Pokemon GO has taken the world by storm – but how can your organization use the massive interest in the app to advantage?
Pokémon GO is currently taking over the world – but let’s cover a few basics before we go into how your organization might be able to take advantage of the Pokémon GO craze.
What is it?
Pokémon GO is a Nintendo app, which is free to download and pla. The game uses GPS to make a cartoony map of your neighborhood and anywhere else you go, and Pokémon – pocket monsters or cute animal creatures – are interspersed throughout the virtual reality mapped over real life. When you come within range of a Pokémon, it’ll show up on your phone. You can collect Pokémon or fight them against other Pokémon at a Pokegym. The game gets more complicated, but these are the basics.
Why should it matter to you?
Pokémon GO is already netting more downloads than the dating app Tinder, and is on pace to outperform Twitter in daily active users.
So how can you use it for your cause-driven organization?
“Most of nonprofits are using it as a form of clever newsjacking – discovering that the nonprofit’s office or program location is a Pokémon stop and have snapped a photo for social media posting,” writes Beth Kanter on her blog. “Others are using it to lure visitors to their location. Museums, gardens, and parks have jumped on it.”
Here are some ways that you can use the Pokemon GO craze for your organization’s benefit.
1. Attract Pokémon GO players to visit your location
According to an article by Kristina Leroux, the Louise Kreher Forest Ecology Preserve & Nature Center posted the below image and caption on Facebook of a Pokémon at their nature center:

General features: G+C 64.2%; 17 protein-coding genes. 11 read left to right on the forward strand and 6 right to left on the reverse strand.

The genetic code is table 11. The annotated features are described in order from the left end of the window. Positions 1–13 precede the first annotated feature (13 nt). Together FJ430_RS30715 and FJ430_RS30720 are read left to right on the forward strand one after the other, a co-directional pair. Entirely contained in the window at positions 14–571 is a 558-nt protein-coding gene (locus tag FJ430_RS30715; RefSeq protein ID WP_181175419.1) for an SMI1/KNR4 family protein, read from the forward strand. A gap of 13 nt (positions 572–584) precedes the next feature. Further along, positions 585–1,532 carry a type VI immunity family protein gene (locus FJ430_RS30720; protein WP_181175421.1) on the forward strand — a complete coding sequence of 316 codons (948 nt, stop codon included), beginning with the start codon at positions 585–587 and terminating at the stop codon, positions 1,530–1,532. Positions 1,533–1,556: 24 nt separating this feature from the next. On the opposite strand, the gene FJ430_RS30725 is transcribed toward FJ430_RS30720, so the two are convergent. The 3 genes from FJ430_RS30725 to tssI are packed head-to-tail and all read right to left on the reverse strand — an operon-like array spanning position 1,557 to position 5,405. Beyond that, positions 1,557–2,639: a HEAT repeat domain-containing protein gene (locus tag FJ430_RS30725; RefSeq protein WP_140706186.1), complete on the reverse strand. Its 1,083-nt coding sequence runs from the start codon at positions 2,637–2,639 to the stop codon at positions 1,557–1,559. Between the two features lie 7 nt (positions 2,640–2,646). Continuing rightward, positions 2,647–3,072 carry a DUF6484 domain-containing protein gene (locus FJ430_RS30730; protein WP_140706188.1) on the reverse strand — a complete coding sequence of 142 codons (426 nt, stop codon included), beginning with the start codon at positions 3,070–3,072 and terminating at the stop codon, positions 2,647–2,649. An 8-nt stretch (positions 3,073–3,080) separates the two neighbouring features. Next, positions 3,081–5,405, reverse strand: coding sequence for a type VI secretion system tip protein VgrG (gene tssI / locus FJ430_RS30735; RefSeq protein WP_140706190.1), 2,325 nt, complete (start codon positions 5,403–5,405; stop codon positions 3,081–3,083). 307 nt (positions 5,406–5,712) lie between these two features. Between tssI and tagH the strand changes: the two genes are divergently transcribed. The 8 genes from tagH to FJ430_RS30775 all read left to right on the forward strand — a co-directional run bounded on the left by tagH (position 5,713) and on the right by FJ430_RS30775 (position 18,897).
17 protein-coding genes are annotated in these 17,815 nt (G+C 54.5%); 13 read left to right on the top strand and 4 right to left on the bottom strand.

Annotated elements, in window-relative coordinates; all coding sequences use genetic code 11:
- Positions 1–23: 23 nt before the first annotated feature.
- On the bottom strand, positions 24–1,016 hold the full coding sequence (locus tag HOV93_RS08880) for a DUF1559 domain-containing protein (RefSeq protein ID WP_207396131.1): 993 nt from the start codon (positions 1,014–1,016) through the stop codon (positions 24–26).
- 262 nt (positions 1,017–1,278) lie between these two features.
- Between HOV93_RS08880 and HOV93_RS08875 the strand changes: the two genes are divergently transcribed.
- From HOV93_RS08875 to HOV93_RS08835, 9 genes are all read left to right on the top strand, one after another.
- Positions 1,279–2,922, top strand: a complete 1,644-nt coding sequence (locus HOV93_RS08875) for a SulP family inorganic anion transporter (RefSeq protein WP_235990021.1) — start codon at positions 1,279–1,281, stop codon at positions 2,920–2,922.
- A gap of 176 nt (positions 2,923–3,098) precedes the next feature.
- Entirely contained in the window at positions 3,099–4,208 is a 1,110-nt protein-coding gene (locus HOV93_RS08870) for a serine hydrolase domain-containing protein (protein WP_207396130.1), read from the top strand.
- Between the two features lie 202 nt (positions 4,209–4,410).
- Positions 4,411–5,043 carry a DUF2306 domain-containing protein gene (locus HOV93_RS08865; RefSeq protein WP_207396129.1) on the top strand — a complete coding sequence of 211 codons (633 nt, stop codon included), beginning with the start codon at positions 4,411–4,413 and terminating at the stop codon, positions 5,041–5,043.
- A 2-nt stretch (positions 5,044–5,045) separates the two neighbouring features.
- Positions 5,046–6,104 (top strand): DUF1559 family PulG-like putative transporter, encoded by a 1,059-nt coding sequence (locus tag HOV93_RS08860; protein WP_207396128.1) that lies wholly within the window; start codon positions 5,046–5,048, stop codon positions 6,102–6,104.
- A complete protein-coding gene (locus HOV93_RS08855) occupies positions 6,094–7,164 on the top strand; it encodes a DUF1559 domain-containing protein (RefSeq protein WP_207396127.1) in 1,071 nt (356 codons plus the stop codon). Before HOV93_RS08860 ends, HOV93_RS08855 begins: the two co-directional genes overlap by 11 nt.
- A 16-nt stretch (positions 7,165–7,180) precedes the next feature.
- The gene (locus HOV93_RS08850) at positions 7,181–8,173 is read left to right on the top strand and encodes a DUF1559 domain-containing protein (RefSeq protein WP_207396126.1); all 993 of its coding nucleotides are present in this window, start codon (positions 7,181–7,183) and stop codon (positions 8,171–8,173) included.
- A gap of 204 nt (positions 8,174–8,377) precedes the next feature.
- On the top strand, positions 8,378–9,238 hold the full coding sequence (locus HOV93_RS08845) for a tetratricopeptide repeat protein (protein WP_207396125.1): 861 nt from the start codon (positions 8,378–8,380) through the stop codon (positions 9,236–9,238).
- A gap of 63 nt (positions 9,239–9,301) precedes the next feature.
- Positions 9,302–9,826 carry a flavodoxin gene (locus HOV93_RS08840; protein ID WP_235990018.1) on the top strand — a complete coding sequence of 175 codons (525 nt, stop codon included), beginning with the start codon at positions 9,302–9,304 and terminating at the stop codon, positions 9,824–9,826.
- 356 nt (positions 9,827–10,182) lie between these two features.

“Rachel Braver, the Communications Coordinator at the Food Bank of Contra Costa and Solano, said a couple of volunteers she spoke with in person were excited to see the ‘PokeGym’ nearby. She used the close proximity of the gym to ask for more volunteers,” writes Leroux. Rachel also offered a tour to any Pokémon GO players who were interested and anyone who shared a Pokémon GO screen shots taken at the Food Bank received a “Hunger Fighter” wristband.
“Rachel says they are also considering buying Lure Modules, which allow you to place a Pokémon at a location you choose for 30 minutes,” writes Leroux.
2. If you are an organization that uses walks or runs to raise money, Pokémon GO players walk a lot
Charity Miles, an app that enables you to earn money for charity when you walk, run or bike, has started a Pokémon GO challenge.
3. Use a Pokémon in a public service announcement
The NYPD used a Pokémon image to encourage folks not to play on the phones while driving. (The catch here is that Pokémon GO is causing the problem that the NYPD is trying to combat with Pokémon GO.)
4. Take over a Pokegym for a cause
The Westboro Baptist Church in Topeka, Kansas, is a Pokegym. An LGBTQ activist with the Pokémon nickname “LoveIsLove” took over the Pokegym at the church.
5. Treat your Pokémon as a site for outreach
If Pokémon in or near your office are attracting foot traffic, then talk to the people who come by. If people are stopping on the steps of your building, put up a sign inviting them in for a tour or a refreshment.
“If there are particularly rare Pokémon or items available at your charity’s location, why not leave a (secure) donation box in the area with a special sign asking players to make a donation in return for getting the items and Pokémon?” suggests the author of the Monfort blog.
6. Plan a Pokémon GO crawl and use the game itself to engage new people
“I’m currently developing a plan to use Pokémon GO as the focus of a community outreach event. I work for a youth-serving agency. Our main campus has four Pokestops on our property, as well as several across the street,” writes Brian Young.
“There’s also a large city park nearby and a number of businesses that could benefit from a Pokemon GO Crawl through our business district. Finding activities that simultaneously engage youth and adults can be difficult. Pokemon GO has captured the hearts of people of all ages. I think this app will be a great way to get people engaged.”
This article first appeared on the Ignite Digital blog.
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